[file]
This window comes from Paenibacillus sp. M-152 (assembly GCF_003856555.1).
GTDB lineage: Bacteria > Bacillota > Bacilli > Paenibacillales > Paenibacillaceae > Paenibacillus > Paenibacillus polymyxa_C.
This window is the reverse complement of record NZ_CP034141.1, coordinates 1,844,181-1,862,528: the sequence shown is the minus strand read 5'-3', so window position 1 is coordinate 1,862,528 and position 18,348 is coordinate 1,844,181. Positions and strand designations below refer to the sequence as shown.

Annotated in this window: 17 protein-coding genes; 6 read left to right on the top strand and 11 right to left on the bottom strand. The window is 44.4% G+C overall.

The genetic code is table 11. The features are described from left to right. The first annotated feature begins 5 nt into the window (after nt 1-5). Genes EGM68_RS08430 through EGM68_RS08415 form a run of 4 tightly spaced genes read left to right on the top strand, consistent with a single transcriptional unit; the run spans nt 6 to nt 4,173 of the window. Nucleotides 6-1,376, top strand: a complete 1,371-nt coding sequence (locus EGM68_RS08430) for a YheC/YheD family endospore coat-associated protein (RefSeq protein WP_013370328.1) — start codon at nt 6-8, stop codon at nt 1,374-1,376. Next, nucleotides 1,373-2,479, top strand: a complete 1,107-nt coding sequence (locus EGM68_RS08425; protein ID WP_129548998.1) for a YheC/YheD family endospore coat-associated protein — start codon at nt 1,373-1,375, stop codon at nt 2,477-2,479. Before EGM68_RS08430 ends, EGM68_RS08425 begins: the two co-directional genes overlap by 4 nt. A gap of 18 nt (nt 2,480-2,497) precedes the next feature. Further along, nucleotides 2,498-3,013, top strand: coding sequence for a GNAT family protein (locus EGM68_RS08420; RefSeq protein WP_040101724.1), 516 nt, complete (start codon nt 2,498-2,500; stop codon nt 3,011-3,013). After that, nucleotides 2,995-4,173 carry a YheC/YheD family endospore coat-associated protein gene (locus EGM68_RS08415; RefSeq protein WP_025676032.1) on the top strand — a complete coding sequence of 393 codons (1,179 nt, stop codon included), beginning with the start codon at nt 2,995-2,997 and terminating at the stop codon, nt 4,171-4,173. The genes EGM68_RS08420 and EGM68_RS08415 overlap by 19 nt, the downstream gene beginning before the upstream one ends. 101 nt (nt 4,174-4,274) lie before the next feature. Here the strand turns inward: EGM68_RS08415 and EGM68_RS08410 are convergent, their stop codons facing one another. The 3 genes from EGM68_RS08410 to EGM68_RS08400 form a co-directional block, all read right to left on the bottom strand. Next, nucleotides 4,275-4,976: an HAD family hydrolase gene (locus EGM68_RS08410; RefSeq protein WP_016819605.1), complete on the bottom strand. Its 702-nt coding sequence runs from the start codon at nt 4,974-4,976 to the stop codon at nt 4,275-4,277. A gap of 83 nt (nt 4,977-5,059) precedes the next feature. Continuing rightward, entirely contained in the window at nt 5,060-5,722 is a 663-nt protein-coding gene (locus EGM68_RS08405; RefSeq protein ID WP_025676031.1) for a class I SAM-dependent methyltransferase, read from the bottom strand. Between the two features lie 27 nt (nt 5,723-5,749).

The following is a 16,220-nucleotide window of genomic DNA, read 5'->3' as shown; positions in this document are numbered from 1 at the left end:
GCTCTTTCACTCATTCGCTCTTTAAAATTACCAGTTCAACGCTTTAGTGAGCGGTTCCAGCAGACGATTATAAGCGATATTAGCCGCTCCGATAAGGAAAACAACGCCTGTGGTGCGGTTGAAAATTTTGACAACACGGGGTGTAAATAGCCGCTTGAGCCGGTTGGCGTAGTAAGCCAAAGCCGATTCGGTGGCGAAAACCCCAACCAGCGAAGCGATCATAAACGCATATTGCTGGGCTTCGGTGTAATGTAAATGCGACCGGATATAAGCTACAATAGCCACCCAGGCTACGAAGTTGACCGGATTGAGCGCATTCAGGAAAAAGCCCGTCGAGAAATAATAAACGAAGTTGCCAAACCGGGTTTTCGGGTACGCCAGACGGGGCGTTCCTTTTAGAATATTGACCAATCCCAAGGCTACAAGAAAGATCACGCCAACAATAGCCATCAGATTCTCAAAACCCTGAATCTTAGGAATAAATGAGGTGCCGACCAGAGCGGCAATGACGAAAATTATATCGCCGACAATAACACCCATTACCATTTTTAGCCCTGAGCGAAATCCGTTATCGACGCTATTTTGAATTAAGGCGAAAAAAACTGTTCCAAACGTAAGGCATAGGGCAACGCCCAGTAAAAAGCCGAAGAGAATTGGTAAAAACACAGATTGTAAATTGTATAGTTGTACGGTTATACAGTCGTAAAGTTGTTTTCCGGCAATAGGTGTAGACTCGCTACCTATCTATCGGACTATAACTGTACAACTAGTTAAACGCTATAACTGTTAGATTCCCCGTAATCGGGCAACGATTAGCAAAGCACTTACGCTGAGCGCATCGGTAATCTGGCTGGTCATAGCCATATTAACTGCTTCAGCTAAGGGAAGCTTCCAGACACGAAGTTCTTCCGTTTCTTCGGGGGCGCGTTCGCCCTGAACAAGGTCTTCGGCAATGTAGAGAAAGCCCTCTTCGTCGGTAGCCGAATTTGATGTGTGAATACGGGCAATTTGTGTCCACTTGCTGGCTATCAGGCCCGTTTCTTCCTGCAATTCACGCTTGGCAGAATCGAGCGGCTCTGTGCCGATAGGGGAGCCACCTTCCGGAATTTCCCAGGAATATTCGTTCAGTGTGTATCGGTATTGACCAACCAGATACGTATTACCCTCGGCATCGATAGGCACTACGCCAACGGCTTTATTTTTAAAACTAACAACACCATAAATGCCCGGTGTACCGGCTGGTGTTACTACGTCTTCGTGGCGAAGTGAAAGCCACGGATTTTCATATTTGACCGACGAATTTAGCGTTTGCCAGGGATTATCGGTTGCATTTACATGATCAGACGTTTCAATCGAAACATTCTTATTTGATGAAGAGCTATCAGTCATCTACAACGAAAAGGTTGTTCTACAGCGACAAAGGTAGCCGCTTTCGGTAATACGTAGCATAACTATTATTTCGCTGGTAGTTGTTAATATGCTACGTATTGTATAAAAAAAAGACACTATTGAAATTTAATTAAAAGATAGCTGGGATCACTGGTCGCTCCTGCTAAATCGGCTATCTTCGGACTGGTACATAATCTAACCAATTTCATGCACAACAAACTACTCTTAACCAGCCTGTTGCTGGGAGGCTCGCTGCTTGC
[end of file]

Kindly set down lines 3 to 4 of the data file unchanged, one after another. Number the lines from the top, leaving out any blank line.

This window is the reverse complement of record NZ_CP034141.1, coordinates 1,844,181-1,862,528: the sequence shown is the minus strand read 5'-3', so window position 1 is coordinate 1,862,528 and position 18,348 is coordinate 1,844,181. Positions and strand designations below refer to the sequence as shown.

Annotated in this window: 17 protein-coding genes; 6 read left to right on the top strand and 11 right to left on the bottom strand. The window is 44.4% G+C overall.